OpenAI, the driving force behind the highly acclaimed AI chatbot ChatGPT, has made a strategic (and secrete) move by recruiting a vast number of international contractors to train its AI platforms in the field of software engineering.
According to a recent report by Semafor, these contractors, sourced from various regions such as Eastern Europe and Central America over the past six months, have been entrusted with creating valuable data to educate OpenAI’s models so they can master basic software engineering tasks.
Codex Trained by Int’l Software Engineers
This significant step, taken by one of 2022’s most notable unicorn startups, is a clear indication of its determination to push the boundaries of AI, even if it entails job losses for the average coder in the near future. If OpenAI successfully builds a credible alternative to entry-level human programmers, how would it affect the world?
OpenAI already has a lesser-known AI system called Codex, which can convert natural language into working code. The company’s recent hiring of international engineers suggests that it is looking to feed the model’s language datasets in order to improve its ability to write code.
Semafor spoke to one engineer in South America who interviewed for one of OpenAI’s contractor roles. The process involved finding bugs in AI code and providing explanations for how to fix its errors. The engineer shared that he thinks the company wants to feed the training data into Codex.
Replacement of Human Developers is Already Happening Slowly
OpenAI is also the owner of the buzzy AI chatbot, ChatGPT. Since the bot’s launch late last year, it has already threatened to disrupt law, education, journalism, and even religion. Software engineering might be added to the list next.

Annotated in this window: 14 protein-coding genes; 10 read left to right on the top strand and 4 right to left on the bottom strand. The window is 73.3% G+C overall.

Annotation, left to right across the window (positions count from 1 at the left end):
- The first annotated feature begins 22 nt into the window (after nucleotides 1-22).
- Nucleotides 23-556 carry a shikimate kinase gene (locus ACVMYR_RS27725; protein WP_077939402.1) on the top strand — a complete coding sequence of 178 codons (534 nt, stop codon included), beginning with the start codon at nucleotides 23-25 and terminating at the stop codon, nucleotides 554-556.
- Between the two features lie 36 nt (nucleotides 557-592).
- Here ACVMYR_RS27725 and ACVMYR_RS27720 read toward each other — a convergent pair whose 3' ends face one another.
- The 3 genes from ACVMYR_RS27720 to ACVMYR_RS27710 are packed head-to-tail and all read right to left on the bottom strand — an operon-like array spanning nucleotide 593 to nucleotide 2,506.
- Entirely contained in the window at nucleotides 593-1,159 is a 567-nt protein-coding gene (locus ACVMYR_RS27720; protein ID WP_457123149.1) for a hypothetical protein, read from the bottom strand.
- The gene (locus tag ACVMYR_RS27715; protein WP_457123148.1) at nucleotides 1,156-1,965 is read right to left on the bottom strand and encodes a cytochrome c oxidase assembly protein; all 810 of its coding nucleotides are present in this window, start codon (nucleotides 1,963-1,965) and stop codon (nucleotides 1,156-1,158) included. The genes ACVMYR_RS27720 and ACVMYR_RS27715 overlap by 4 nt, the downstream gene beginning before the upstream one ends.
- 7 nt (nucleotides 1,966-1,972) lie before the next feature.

In fact, Bussiness Insider recently reported that some Amazon employees have already started using ChatGPT to help with coding, though the company warned its employees not to share confidential corporate information with the bot.
OpenAI declined to comment on its hiring practices, but the company has previously spoken of the importance of outsourcing in building its technology. “Finally, we’d like to thank all of our contractors for providing the data that was essential for training the models,” wrote OpenAI last year.
The company’s goal of using AI to replace developers is ambitious, but not without precedent. In recent years, we have seen AI being used in a variety of industries to automate tasks that were previously done by humans.
However, it is important to note that the use of AI in the software engineering field is still in its early stages. Perhaps the most popular tool in this department is Copilot, which was launched to the public in late 2021 and quickly garnered 400,000 subscribers in a month. Not nearly as jaw-dropping as ChatGPT’s one-million-users-in-five-days, but impressive nonetheless.
That said, it will be some time before we see AI fully replacing human developers. It is also important to consider the ethical implications of using AI to replace jobs that were once for humans. While the use of AI in software engineering has the potential to make processes orders of magnitude more efficient, we must also consider the brunt of its impact on the job market.
As technology continues to evolve, it will be interesting to see how this advancement will make the world a better place.
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